Mr Shettel remains positive: 'It really is for a Twilight fan because it does represent what the film is about... [but] I think the silhouette transcends may different viewpoints,' he told the Journal.
In the film, adapted from Stephanie Meyer's Trilogy series, Bella Swan and Edward Cullen, played by Robert Pattinson, tie the knot in a suitably romantic, flower-filled wooded spectacle.
'Twi-hards' spent many months debating the many possible forms of Bella's fantastical dress in the run-up to the much-anticipated film release, with Ms Meyer feeding imaginations by saying that the dress is 'elegant white satin, cut on the bias, with long sleeves.'
'The dress really is for a Twilight fan because it does represent what the film is about'
The replica dress follows in the footsteps of two other hugely high profile, though rather more real weddings, this year. Both the Duchess of Cambridge's wedding gown, by Alexander McQueen, and Kim Kardashian's Vera Wang wedding dresses have been imitated at cut-price retailers.
In a sad twist of fate, Kim Kardashian replica dresses are due to hit David's Bridal stores in February - four months after her 72-day wedding crumbled.
While Alfred Angelo was one of the designers who produced a version of the Royal wedding gown, The Wall Street Journal reports that Breaking Dawn it is not the first time the wedding gown seller has produced a gown based on a fictional character.
It sold a replica of Elizabeth Taylor's 1950 Father of the Bride dress. It is also due to launch a range of prom dresses inspired by the Twilight saga and aimed directly at the story's teenage fans.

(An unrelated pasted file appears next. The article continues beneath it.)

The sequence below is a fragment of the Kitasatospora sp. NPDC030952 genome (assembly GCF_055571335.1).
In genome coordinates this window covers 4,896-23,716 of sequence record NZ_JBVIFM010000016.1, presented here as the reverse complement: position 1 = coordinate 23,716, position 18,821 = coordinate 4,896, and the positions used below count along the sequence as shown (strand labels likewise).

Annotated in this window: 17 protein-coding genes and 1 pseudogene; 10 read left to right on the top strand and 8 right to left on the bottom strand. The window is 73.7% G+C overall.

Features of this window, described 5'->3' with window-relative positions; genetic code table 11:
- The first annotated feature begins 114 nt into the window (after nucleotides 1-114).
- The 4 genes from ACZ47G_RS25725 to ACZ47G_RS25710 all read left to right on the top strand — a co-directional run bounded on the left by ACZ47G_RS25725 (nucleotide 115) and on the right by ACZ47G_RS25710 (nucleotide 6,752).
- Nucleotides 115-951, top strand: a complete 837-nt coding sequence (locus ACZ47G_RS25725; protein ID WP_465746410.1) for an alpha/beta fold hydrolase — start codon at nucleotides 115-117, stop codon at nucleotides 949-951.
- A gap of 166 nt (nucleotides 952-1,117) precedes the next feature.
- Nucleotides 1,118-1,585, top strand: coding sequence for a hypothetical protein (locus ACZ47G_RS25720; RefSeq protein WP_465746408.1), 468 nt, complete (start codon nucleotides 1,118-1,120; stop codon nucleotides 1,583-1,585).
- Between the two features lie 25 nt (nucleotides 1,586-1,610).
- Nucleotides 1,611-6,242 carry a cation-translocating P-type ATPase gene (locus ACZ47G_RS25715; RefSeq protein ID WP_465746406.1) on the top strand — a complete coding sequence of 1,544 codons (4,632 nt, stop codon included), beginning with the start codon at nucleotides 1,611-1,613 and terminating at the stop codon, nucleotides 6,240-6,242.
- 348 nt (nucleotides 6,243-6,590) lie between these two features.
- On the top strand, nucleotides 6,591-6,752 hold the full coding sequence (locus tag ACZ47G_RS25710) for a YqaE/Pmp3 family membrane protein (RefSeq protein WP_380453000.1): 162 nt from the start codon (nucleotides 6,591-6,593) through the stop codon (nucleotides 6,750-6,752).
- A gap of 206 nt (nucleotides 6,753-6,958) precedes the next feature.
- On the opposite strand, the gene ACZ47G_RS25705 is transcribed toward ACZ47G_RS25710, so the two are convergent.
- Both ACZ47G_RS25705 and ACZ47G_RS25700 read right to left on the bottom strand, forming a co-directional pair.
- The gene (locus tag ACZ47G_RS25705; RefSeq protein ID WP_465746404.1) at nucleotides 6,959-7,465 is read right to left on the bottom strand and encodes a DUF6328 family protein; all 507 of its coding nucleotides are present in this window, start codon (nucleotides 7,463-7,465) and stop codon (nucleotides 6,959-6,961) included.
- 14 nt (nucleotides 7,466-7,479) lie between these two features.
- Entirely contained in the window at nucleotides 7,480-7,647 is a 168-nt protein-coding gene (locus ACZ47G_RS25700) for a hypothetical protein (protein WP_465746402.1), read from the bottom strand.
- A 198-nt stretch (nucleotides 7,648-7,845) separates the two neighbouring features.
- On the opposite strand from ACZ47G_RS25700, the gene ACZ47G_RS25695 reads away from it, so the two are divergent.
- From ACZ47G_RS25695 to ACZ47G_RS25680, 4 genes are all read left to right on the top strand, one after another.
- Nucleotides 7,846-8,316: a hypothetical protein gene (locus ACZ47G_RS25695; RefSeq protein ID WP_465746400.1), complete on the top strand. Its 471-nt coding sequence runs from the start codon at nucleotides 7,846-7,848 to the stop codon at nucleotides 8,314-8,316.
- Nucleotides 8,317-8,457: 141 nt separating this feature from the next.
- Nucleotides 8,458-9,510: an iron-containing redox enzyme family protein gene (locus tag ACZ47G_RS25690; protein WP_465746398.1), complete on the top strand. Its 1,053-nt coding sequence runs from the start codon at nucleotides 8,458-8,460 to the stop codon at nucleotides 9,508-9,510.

HOW MUCH DID THE TWILIGHT WEDDING COST?
The saga continues: The latest installment in the Twilight series, Breaking Dawn, Part 1
Elsewhere, the fictional wedding of the year has piqued the attention of industry commentators who have calculated the economics of the Swan/Cullen matrimony.
According to Centives.net, the wedding would have cost the young couple around $38,000.
Ms Meyer described a 'fit and full' gown for Bella, created by Venezuelan designer Carolina Herrera, who usually sells dresses for around $6,000. Bella's garter would have cost just $15.
At $20,000, the main expense was flowers. Orange blossoms, roses, freesia and lilacs froth along the length of the ceremony area and in the house, says the site, surrounding guests and the bride as she walks down the aisle.
Remaining true to the book, which said the Cullen home, where the ceremony took place, was filled with 20,000 flowers, the calculation is based on a cost of around one dollar per bloom.
Strings of party lights swathed along a tree-lined driveway would, says the site, have cost the couple $8,510.88 - if the decorative lighting had come from Home Depot, that is.
Drapes for chairs are a mere $110, while a reception tent is just $210. Happily, the couple save around $13,517 on venue hire by staging their fantasy nuptials at Mr Cullen's family home.
Entertainment is a little more costly, with a band from the local area of Forks, Washington, coming in at around $1,500. The 'grand cake' says Centives, is valued at around $800.
Observant readers on the site have noted the lack of a budget for food, drinks, lighting, sound or waiting staff - with one reader saying the wedding would in fact have cost around $50,000 by her estimation: Rather more than the cost of an average American wedding, which, in 2010, cost $27,800.